Using a Receipt as a Check: Where Your Treasure Lies

"What does valuable mean?"

I had to ponder that question and figure out how to explain "valuable" to a child. How do you explain how worth is assigned, how we decide what has value and what doesn't? 

It all happened in the drive-thru lane. I handed her the sandwich and my five year old decided to hold on to the receipt. She was excited, like she had something worth keeping. I explained the receipt had no value and couldn't be used like money. "It is my check," she said, more than once. She didn't understand and kept asking why she couldn't use there receipt like a check.  I explained that it was not valuable. Which led to her question, "what does valuable mean?" I did my best to explain. "Then why do you keep them in your wallet?"

See, I still keep receipts. One side of my wallet is for receipts I need to submit for reimbursements or get around to place in the tax folder. But the other side? I continue to save receipts as if I still balance my checkbook like I did twenty years ago.

The fact that I saved my receipts in my wallet conveyed to my five year old that I valued them, that they were worth something. Laying next to my money, ID, credit cards they accrued the ability to purchase as did other things in my wallet, in my five year old's eyes.

Two realities and truths jumped out at me from this exchange with my daughter.

First, I am reminded of the scripture that teaches that where you store your treasure there your heart lies. What are you saving? What are you holding on to? Is it an image? A grudge? An accomplishment? Money? Your body image? Asking these questions allows us to refresh where we are and honestly introspect on idols that may have slipped in.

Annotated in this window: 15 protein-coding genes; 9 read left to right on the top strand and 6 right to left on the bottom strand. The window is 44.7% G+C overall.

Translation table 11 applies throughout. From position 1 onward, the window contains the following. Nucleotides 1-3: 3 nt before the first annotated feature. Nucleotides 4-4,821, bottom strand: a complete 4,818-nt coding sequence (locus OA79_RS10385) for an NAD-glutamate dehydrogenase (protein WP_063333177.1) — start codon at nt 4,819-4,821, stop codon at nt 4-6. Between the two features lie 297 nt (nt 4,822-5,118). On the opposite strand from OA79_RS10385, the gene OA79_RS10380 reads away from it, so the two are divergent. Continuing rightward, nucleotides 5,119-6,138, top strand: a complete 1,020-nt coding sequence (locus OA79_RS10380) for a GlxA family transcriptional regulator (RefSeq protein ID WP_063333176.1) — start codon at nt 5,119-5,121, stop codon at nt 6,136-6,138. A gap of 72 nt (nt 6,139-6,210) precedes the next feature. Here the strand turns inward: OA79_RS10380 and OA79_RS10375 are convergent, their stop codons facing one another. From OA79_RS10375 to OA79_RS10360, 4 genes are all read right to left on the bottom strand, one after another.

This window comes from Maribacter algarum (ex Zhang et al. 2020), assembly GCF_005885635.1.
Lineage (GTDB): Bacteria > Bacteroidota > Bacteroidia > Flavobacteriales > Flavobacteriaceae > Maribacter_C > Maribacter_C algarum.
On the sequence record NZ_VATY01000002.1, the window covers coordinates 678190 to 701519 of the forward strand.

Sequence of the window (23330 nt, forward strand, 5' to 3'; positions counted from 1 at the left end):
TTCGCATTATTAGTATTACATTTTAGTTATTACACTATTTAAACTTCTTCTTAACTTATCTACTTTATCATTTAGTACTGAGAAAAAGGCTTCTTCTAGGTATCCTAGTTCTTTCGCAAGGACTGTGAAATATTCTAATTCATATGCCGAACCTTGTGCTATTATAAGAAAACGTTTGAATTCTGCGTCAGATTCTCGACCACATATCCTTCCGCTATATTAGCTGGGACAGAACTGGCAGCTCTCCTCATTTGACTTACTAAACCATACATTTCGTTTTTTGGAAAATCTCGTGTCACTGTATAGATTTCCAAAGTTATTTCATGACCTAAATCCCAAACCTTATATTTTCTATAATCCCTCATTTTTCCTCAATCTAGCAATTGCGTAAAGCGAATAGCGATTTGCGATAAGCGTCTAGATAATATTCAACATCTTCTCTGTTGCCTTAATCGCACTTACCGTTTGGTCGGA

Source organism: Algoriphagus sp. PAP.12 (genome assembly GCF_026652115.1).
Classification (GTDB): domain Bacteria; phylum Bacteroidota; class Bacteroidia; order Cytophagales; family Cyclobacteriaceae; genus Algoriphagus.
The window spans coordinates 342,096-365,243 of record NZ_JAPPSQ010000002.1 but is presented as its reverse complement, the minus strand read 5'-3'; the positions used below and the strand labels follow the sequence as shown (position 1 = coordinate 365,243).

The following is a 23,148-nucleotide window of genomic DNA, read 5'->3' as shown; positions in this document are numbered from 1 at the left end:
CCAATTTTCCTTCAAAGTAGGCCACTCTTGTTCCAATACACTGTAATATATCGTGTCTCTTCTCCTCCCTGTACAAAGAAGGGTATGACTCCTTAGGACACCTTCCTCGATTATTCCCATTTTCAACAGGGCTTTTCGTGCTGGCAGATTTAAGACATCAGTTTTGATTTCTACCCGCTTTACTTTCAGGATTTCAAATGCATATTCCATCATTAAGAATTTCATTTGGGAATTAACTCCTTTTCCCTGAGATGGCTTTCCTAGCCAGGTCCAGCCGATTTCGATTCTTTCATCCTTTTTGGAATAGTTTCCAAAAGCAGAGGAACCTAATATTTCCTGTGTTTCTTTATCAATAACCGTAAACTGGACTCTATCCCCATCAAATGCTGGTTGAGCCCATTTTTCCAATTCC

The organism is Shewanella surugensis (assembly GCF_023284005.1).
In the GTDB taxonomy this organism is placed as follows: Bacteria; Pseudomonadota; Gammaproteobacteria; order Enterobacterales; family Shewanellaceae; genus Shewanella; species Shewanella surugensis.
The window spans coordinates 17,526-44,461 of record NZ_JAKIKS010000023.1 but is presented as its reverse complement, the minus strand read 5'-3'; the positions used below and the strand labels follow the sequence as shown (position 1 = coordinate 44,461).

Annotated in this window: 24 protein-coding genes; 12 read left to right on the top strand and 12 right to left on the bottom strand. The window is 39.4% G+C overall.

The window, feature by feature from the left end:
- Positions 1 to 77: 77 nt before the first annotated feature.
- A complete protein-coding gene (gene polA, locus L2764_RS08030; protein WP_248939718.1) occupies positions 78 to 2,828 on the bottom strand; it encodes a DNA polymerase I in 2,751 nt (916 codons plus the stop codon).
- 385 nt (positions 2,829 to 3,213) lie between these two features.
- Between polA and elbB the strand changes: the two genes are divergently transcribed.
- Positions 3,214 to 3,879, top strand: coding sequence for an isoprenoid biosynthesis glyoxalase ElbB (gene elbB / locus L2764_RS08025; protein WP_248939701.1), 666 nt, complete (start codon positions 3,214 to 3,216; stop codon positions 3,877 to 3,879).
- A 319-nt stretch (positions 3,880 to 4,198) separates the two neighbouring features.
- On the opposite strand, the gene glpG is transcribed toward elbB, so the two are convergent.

The truth is we often hold on to many things, sometimes unconsciously, often in wallets that are too full. We keep things that should be thrown out, shredded, filed away, or submitted for reimbursement. This is true of our experiences, our pains, our failures and even our dreams. We keep what should be discarded occupying space next to what should be protected, safe guarded, and used carefully.

Second, I am also reminded that we often communicate -- whether we intend to or not -- by our actions. Moving about our days we convey a lot as leaders, parents, colleagues, people of faith, friends, siblings. How often do we pause to ask where a conclusion came from? How often do we verify that what we heard, saw or read is what was communicated?

Our children learn by watching us. They are impacted more by our actions than by our words, lessons and admonitions. And at work we convey so much by how we handle ourselves, even with regard to things we believe have nothing to do with others. I am frequently reminded of times that my behavior communicated a message to my team that was not what I intended (my behavior was focused on something entirely different that had nothing to do with them). 

What is in your wallet? What does it say about you and what you value?